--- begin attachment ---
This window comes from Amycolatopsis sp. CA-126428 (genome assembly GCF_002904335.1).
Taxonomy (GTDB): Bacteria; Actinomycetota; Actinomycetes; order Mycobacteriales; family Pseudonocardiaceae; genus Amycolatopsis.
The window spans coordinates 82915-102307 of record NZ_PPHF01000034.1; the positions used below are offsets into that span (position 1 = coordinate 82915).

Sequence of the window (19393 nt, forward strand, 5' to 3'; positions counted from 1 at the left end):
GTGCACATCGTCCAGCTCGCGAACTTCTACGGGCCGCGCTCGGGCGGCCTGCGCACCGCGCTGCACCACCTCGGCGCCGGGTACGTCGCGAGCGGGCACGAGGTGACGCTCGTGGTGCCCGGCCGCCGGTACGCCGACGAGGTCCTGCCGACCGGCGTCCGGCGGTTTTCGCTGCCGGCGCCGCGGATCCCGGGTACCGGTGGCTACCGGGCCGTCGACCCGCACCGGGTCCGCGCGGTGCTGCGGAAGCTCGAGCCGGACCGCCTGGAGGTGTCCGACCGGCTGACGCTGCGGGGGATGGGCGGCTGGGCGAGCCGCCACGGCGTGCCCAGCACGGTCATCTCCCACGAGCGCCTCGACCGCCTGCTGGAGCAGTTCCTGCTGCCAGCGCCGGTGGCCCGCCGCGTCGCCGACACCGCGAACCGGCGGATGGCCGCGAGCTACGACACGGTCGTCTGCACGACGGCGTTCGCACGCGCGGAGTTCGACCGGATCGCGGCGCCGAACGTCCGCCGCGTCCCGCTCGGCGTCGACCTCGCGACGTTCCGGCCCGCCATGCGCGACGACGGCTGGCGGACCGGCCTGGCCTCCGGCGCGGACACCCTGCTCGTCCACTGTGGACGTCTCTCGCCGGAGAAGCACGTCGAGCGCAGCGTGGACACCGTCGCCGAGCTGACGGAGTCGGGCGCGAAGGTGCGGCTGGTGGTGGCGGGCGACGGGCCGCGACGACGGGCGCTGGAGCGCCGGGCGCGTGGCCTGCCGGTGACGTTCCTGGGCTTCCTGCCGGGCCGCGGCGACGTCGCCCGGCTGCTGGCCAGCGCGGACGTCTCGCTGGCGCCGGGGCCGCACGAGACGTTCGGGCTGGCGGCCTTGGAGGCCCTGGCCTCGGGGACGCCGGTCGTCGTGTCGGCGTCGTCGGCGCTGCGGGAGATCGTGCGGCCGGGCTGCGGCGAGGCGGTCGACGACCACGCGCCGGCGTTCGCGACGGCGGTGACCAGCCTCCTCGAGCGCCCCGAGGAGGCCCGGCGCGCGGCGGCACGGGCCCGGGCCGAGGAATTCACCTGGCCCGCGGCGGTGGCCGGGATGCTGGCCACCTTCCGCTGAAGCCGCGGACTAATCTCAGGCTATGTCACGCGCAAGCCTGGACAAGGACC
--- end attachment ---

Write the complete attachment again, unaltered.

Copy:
This window comes from Amycolatopsis sp. CA-126428 (genome assembly GCF_002904335.1).
Taxonomy (GTDB): Bacteria; Actinomycetota; Actinomycetes; order Mycobacteriales; family Pseudonocardiaceae; genus Amycolatopsis.
The window spans coordinates 82915-102307 of record NZ_PPHF01000034.1; the positions used below are offsets into that span (position 1 = coordinate 82915).

Sequence of the window (19393 nt, forward strand, 5' to 3'; positions counted from 1 at the left end):
GTGCACATCGTCCAGCTCGCGAACTTCTACGGGCCGCGCTCGGGCGGCCTGCGCACCGCGCTGCACCACCTCGGCGCCGGGTACGTCGCGAGCGGGCACGAGGTGACGCTCGTGGTGCCCGGCCGCCGGTACGCCGACGAGGTCCTGCCGACCGGCGTCCGGCGGTTTTCGCTGCCGGCGCCGCGGATCCCGGGTACCGGTGGCTACCGGGCCGTCGACCCGCACCGGGTCCGCGCGGTGCTGCGGAAGCTCGAGCCGGACCGCCTGGAGGTGTCCGACCGGCTGACGCTGCGGGGGATGGGCGGCTGGGCGAGCCGCCACGGCGTGCCCAGCACGGTCATCTCCCACGAGCGCCTCGACCGCCTGCTGGAGCAGTTCCTGCTGCCAGCGCCGGTGGCCCGCCGCGTCGCCGACACCGCGAACCGGCGGATGGCCGCGAGCTACGACACGGTCGTCTGCACGACGGCGTTCGCACGCGCGGAGTTCGACCGGATCGCGGCGCCGAACGTCCGCCGCGTCCCGCTCGGCGTCGACCTCGCGACGTTCCGGCCCGCCATGCGCGACGACGGCTGGCGGACCGGCCTGGCCTCCGGCGCGGACACCCTGCTCGTCCACTGTGGACGTCTCTCGCCGGAGAAGCACGTCGAGCGCAGCGTGGACACCGTCGCCGAGCTGACGGAGTCGGGCGCGAAGGTGCGGCTGGTGGTGGCGGGCGACGGGCCGCGACGACGGGCGCTGGAGCGCCGGGCGCGTGGCCTGCCGGTGACGTTCCTGGGCTTCCTGCCGGGCCGCGGCGACGTCGCCCGGCTGCTGGCCAGCGCGGACGTCTCGCTGGCGCCGGGGCCGCACGAGACGTTCGGGCTGGCGGCCTTGGAGGCCCTGGCCTCGGGGACGCCGGTCGTCGTGTCGGCGTCGTCGGCGCTGCGGGAGATCGTGCGGCCGGGCTGCGGCGAGGCGGTCGACGACCACGCGCCGGCGTTCGCGACGGCGGTGACCAGCCTCCTCGAGCGCCCCGAGGAGGCCCGGCGCGCGGCGGCACGGGCCCGGGCCGAGGAATTCACCTGGCCCGCGGCGGTGGCCGGGATGCTGGCCACCTTCCGCTGAAGCCGCGGACTAATCTCAGGCTATGTCACGCGCAAGCCTGGACAAGGACC